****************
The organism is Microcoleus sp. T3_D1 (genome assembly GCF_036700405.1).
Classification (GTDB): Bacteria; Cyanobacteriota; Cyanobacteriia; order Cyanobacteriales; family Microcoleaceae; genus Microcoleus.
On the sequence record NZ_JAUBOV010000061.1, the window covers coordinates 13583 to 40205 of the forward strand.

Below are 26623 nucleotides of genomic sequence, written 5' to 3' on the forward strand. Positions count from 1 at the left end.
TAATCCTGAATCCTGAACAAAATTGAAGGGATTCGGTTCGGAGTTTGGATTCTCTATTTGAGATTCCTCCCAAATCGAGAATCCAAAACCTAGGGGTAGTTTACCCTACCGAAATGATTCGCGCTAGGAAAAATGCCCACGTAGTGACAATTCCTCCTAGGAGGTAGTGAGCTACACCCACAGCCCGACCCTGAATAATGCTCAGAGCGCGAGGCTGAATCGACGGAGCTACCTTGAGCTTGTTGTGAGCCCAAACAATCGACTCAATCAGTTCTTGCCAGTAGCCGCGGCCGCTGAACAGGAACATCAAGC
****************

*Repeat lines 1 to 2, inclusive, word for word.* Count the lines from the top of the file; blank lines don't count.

The organism is Microcoleus sp. T3_D1 (genome assembly GCF_036700405.1).
Classification (GTDB): Bacteria; Cyanobacteriota; Cyanobacteriia; order Cyanobacteriales; family Microcoleaceae; genus Microcoleus.